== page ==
United States District Court, S.D. West Virginia, Huntington Division
MEMORANDUM OPINION AND ORDER
C. CHAMBERS, CHIEF JUDGE.
before the Court is the United States Department of
Education's (“DoE”) Motion to Dismiss for
Insufficiency of Service. ECF No. 46. Plaintiff Kathorine
Cobb has not served the DoE according to the Federal Rules of
Civil Procedure. She is ordered to show good cause why she
has failed to comply with the Federal Rules governing
Memorandum Opinion and Order dated December 7, 2016, after
denying Cobb's request to remand the case to state court
this Court permitted Cobb leave to amend her complaint. ECF
No. 28. Cobb filed her amended complaint on December 16,
2016. ECF No. 31. In her amended complaint, Cobb added the
DoE as a defendant and asserted a negligent supervision cause
of action against the DoE. First Am. Compl. ¶ 39, ECF
No. 31. On January 30, 2017, the United States Attorney for
the Southern District of West Virginia received by mail a
copy of the Summons and First Amended Complaint along with a
letter from Plaintiff's counsel. The letter stated:
Enclosed for informational purposes only, pursuant to 26
U.S.C. § 7434, is a copy of the Amended Complaint that
was filed in the USDC Southern District of WV on December 16,
2016. Note that you are not being sued in this matter, it
is just for your information.
Dismiss, Ex. 1, ECF No. 47-1 (emphasis added). Then Cobb
attempted to serve the DoE by mailing copies of the Summons
and Complaint to the West Virginia Secretary of State. The
Court received notice from the Secretary of State of West
Virginia that it had accepted service on behalf of the DoE on
February 7, 2017. ECF No. 37. The DoE has still not been
to Rule 12(b)(5) of the Federal Rules of Civil Procedure, the
DoE now requests that the case be dismissed for Cobb's
failure to properly serve the DoE.
12(b)(5) of the Federal Rules of Civil Procedure permits a
party to move for dismissal where service of process is
insufficient. It is the plaintiff's burden to demonstrate
that service of process was validly effected. Scott v.
Md. State Dep't of Labor, ___ F. App'x ___, No.
15-1617, 2016 WL 7378091, at *3 (4th Cir. Dec. 20, 2016)
(citing Fed.R.Civ.P. 12(b)(5); Dickerson v.
Napolitano, 604 F.3d 732, 752 (2d Cir. 2010)).
“Should the Court determine that service of process is
insufficient the Court has broad discretion to dismiss the
action or to retain the case but quash service. . . .”
Ballard v. PNC Fin. Servs. Grp., Inc., 620 F.Supp.2d
733, 735 (S.D. W.Va. 2009) (quoting Cranford v. United
States, 359 F.Supp.2d 981, 984 (E.D. Cal. 2005)).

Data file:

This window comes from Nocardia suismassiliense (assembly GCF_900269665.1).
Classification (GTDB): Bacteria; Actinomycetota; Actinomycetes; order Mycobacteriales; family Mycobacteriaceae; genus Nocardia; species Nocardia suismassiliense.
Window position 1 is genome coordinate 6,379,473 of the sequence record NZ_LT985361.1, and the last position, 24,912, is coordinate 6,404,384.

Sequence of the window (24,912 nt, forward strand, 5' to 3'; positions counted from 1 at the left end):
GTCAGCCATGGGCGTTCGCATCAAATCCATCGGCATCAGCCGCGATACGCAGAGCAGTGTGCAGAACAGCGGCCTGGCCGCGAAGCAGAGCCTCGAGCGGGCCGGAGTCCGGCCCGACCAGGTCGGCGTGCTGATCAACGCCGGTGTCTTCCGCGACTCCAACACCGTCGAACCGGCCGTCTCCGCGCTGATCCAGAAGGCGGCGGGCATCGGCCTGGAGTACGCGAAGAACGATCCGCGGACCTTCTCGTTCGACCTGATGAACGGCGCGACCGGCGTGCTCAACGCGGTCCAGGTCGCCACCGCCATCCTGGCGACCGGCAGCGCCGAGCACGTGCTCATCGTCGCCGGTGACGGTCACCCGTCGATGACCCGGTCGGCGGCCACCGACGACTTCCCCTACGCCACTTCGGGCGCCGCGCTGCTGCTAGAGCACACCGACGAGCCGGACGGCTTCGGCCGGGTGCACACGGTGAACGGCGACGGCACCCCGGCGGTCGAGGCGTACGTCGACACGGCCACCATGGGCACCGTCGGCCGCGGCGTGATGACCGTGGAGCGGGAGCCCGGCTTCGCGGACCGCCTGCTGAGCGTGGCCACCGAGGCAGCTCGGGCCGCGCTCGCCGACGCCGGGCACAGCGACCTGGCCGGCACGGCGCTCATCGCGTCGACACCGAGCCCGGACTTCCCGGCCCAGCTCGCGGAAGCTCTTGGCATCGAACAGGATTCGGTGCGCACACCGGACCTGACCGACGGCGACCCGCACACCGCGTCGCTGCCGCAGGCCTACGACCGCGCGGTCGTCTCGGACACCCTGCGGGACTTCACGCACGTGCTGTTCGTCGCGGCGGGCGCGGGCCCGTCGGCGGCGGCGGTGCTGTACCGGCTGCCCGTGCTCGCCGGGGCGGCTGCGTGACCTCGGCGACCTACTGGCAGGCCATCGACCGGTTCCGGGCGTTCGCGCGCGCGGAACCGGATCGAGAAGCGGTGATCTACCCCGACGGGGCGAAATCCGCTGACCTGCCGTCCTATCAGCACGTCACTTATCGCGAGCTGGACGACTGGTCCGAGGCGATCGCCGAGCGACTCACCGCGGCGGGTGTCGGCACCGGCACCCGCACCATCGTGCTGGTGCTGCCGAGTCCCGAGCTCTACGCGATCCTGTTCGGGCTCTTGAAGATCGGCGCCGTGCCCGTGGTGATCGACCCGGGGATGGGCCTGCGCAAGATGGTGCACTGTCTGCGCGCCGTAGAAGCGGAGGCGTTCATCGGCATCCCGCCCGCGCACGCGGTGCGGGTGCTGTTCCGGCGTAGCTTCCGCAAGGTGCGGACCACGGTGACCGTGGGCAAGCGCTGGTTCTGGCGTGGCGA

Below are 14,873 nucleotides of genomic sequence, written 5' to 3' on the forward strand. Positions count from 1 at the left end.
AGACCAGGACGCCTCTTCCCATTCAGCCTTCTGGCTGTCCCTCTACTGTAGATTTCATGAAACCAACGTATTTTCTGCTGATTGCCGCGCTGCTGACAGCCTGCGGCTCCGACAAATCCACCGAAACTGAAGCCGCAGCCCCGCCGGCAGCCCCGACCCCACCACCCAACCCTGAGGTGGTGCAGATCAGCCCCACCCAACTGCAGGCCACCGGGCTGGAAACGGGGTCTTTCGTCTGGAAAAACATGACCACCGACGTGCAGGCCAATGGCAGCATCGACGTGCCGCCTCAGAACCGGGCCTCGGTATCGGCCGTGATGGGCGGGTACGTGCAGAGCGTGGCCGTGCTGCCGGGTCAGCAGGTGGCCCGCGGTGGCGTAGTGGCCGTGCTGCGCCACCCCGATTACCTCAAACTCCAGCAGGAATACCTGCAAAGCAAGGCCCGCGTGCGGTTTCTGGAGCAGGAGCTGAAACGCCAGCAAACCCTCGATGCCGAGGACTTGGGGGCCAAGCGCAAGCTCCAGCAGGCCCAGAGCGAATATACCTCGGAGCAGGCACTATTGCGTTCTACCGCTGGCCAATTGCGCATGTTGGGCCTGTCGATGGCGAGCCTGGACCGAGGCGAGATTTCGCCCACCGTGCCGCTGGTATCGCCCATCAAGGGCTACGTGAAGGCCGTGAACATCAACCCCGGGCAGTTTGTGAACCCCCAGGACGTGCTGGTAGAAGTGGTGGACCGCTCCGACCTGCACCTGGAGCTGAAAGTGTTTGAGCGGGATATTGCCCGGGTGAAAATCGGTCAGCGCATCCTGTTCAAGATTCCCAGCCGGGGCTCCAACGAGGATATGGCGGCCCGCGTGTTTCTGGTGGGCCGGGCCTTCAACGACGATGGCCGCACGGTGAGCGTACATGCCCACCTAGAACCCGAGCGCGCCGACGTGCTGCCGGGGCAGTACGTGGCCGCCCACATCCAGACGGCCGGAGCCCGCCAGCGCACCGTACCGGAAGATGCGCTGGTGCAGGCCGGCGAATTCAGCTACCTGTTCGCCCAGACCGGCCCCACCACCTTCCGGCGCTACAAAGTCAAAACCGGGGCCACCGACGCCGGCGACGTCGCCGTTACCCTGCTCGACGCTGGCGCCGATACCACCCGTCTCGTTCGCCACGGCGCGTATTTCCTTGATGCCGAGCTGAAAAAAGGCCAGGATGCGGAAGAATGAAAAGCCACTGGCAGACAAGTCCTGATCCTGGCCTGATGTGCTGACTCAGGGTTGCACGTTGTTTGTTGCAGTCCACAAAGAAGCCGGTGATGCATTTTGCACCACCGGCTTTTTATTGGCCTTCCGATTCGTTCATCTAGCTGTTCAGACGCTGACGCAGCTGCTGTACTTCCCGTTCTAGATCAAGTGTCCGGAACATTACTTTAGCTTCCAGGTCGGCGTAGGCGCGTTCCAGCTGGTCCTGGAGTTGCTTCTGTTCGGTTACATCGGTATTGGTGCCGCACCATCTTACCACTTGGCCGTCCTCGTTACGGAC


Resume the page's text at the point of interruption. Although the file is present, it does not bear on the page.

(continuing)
Rule of Civil Procedure 4(i)(2) requires that a party
attempting to sue a federal agency serve the summons and
complaint by registered mail on the United States Attorney
for the district in which the action is brought, the Attorney
General of the United States, and the agency being sued.
Fed.R.Civ.P. 4(i)(2). Rule 4(m) requires that service be
effected within 90 days of filing the complaint. Fed.R.Civ.P.
4(m). If service is not made within 90 days, the suit must be
dismissed without prejudice. Id.
Cobb has had trouble following the Federal Rules in this
case. A plaintiff cannot serve a federal agency
by serving the West Virginia Secretary of State. See
Fed. R. Civ. P. 4(i)(2). The proper method to serve a federal
agency is clearly stated in Rule 4. Id. Moreover,
the letter sent to the United States Attorney for the
Southern District of West Virginia is improper service. On
its face it states that the recipient is not being sued, but
in fact Cobb is suing the United States government albeit a
discrete department of that government. The United States
Attorney and the Attorney General are the designated legal
representatives of the government that she is suing. Rule 4
requires actual service on the United States
Attorney, the Attorney General, and the agency that is being
sued-not just notice. See Fed. R. Civ. P. 4(i)(2).
While notice is an important aspect of service, it is not the
only function. See Prewitt Enters., Inc. v. Org of
Petroleum Exporting Countries, 353 F.3d 916, 924 n. 14
(11th Cir. 2003) (citing Hanna v. Plumer, 380 U.S.
460, 463 n. 1 (1965) (dictum); Milliken v. Meyer,
311 U.S. 457, 463 (1940)) (“It is true that receipt of
actual notice is an important factor in considering whether
service of process is adequate. However . . . actual notice
alone [is] not enough . . . .”). The letter enclosed
with the summons and complaint has the apparent goal of
simply notifying the United States Attorney, not to actually
more odd, Cobb cites to the Internal Revenue Code as the
source of the duty to notify, but not serve, the United
States Attorney. Mot. to Dismiss, Ex. 1, ECF No. 47-1. As far
as this Court can tell 26 U.S.C. § 7434 has absolutely
nothing to do with serving a federal agency as a defendant in
a lawsuit. See 26 U.S.C. § 7434. Rather, its
provisions apply only to the Internal Revenue Service
(“IRS”) and only to notify the IRS of certain
citizen suits. Id. It is not a substitute provision
for serving the IRS as a defendant in a lawsuit.
believes these defects should result in its dismissal from
this suit rather than leave to permit Cobb to attempt proper
service. The DoE raises the issue of its joinder as a reason
for why dismissal is the proper result. The DoE believes that
it was never properly joined and the deadline for joining
additional parties has passed. See Scheduling Order